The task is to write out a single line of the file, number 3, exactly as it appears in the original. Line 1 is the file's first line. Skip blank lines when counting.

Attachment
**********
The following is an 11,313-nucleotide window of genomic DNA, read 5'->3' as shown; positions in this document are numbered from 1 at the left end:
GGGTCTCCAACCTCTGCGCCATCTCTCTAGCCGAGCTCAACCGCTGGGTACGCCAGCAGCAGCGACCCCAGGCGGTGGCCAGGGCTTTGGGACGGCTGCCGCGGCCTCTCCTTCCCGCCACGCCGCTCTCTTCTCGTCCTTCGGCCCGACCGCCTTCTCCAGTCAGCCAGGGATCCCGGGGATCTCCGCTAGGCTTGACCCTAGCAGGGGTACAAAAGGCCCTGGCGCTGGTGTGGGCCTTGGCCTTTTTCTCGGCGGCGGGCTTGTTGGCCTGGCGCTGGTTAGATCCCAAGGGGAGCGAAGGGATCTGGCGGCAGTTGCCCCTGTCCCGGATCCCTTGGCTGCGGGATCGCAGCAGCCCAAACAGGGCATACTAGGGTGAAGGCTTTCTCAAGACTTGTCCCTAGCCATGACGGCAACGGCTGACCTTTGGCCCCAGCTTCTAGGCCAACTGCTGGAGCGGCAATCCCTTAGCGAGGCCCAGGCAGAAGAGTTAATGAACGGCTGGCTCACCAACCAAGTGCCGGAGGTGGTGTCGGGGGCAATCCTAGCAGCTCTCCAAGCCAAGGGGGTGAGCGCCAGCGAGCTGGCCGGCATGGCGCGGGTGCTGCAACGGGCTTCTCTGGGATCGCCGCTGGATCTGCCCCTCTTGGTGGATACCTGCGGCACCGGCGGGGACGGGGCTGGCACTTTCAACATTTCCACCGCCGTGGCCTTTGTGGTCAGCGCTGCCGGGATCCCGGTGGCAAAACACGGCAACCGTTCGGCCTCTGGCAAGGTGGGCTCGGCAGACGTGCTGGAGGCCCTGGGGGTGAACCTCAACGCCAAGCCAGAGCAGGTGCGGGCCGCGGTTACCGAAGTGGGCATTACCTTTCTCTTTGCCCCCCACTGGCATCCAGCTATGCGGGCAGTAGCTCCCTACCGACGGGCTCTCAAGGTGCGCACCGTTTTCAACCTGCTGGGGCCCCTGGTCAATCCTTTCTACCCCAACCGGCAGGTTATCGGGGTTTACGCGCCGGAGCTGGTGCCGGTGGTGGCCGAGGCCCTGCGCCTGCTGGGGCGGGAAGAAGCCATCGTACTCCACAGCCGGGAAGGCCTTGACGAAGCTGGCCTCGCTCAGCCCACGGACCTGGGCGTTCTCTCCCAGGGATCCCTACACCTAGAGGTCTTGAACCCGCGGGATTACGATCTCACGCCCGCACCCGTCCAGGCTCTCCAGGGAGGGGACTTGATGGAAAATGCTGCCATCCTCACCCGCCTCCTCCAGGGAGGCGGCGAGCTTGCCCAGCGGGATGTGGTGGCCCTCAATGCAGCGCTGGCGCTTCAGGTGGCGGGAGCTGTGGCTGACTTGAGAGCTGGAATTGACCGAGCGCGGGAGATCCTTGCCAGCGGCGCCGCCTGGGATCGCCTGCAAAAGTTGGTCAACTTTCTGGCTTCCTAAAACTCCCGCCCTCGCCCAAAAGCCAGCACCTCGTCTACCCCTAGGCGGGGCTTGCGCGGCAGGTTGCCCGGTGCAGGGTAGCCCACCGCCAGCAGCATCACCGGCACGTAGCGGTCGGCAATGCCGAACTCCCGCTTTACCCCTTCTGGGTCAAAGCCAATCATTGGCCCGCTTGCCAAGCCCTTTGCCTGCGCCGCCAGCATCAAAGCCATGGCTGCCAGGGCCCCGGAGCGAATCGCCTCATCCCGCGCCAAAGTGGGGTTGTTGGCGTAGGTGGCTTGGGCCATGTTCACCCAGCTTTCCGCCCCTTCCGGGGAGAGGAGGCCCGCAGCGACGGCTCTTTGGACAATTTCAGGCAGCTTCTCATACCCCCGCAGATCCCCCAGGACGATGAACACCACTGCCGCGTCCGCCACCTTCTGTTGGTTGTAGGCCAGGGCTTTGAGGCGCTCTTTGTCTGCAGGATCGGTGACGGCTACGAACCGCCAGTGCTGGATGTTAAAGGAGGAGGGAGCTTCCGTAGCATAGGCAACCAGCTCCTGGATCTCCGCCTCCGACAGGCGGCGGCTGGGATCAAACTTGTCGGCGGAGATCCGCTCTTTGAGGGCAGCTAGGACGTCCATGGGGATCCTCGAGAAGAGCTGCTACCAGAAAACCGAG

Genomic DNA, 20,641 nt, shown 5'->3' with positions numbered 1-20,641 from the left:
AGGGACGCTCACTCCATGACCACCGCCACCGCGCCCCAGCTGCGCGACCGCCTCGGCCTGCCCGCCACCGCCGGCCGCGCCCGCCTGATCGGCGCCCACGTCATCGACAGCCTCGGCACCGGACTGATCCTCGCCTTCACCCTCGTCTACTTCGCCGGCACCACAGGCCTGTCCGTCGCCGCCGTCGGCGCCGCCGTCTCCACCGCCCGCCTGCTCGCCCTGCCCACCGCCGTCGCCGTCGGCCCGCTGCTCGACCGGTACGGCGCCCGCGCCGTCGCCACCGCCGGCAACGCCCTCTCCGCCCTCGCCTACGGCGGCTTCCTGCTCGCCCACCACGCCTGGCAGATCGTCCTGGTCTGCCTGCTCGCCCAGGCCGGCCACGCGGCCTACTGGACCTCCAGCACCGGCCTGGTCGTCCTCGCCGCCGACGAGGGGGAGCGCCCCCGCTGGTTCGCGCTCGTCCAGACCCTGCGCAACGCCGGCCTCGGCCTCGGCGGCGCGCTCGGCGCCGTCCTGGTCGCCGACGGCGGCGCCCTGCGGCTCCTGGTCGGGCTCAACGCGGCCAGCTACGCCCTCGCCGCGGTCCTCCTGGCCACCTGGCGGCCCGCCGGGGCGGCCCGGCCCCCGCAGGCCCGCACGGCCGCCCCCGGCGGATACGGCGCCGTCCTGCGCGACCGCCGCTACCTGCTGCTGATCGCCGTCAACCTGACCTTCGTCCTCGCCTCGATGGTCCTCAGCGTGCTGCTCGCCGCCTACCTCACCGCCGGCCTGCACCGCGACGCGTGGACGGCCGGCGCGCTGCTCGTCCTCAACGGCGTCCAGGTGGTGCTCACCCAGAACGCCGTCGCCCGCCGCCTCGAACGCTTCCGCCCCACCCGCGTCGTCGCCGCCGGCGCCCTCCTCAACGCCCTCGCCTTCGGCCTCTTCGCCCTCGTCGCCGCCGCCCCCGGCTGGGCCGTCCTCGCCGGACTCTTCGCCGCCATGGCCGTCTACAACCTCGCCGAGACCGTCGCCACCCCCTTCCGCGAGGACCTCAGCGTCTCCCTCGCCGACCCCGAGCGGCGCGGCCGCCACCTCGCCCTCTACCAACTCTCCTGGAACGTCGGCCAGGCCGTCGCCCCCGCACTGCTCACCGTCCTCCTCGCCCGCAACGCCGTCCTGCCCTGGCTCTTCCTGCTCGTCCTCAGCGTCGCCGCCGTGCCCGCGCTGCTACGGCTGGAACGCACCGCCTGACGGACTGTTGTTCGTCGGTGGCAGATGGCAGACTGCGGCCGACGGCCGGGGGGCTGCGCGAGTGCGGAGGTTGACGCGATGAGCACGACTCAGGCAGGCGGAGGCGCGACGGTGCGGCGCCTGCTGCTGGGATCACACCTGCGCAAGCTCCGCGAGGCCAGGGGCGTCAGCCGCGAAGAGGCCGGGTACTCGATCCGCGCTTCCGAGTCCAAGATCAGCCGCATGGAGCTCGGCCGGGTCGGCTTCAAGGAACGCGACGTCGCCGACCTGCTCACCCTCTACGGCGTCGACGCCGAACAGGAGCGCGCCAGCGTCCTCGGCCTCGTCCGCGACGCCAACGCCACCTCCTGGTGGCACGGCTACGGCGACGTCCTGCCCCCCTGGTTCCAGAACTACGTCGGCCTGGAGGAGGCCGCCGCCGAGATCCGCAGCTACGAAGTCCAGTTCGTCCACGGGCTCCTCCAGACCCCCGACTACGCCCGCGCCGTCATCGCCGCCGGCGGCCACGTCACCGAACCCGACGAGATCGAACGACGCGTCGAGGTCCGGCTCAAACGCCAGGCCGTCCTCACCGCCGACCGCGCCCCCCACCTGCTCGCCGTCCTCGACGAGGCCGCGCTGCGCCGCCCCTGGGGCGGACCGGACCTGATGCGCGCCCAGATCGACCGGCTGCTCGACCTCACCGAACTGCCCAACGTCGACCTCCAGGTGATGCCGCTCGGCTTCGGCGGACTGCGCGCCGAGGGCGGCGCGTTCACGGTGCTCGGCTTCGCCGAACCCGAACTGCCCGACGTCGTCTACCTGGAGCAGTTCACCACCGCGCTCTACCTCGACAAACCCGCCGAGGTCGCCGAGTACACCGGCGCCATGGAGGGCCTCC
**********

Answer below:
Genomic DNA, 20,641 nt, shown 5'->3' with positions numbered 1-20,641 from the left: